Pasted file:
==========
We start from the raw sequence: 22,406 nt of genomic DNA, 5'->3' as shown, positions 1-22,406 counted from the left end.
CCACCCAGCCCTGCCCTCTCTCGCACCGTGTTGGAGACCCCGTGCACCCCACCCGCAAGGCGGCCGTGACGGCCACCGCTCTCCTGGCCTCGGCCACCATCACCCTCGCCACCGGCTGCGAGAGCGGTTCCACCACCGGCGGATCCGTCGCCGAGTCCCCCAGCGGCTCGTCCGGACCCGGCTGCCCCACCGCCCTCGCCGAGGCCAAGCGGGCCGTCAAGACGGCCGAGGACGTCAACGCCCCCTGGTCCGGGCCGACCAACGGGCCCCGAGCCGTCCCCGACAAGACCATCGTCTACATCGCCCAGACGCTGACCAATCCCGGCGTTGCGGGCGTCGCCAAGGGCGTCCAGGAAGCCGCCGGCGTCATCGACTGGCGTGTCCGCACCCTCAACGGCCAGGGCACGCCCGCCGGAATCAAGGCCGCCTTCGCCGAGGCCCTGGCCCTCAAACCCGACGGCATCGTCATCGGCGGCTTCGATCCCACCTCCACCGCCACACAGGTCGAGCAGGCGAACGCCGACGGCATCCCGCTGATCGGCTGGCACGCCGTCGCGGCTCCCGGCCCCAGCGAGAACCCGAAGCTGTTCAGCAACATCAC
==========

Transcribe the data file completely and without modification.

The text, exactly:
We start from the raw sequence: 22,406 nt of genomic DNA, 5'->3' as shown, positions 1-22,406 counted from the left end.
CCACCCAGCCCTGCCCTCTCTCGCACCGTGTTGGAGACCCCGTGCACCCCACCCGCAAGGCGGCCGTGACGGCCACCGCTCTCCTGGCCTCGGCCACCATCACCCTCGCCACCGGCTGCGAGAGCGGTTCCACCACCGGCGGATCCGTCGCCGAGTCCCCCAGCGGCTCGTCCGGACCCGGCTGCCCCACCGCCCTCGCCGAGGCCAAGCGGGCCGTCAAGACGGCCGAGGACGTCAACGCCCCCTGGTCCGGGCCGACCAACGGGCCCCGAGCCGTCCCCGACAAGACCATCGTCTACATCGCCCAGACGCTGACCAATCCCGGCGTTGCGGGCGTCGCCAAGGGCGTCCAGGAAGCCGCCGGCGTCATCGACTGGCGTGTCCGCACCCTCAACGGCCAGGGCACGCCCGCCGGAATCAAGGCCGCCTTCGCCGAGGCCCTGGCCCTCAAACCCGACGGCATCGTCATCGGCGGCTTCGATCCCACCTCCACCGCCACACAGGTCGAGCAGGCGAACGCCGACGGCATCCCGCTGATCGGCTGGCACGCCGTCGCGGCTCCCGGCCCCAGCGAGAACCCGAAGCTGTTCAGCAACATCAC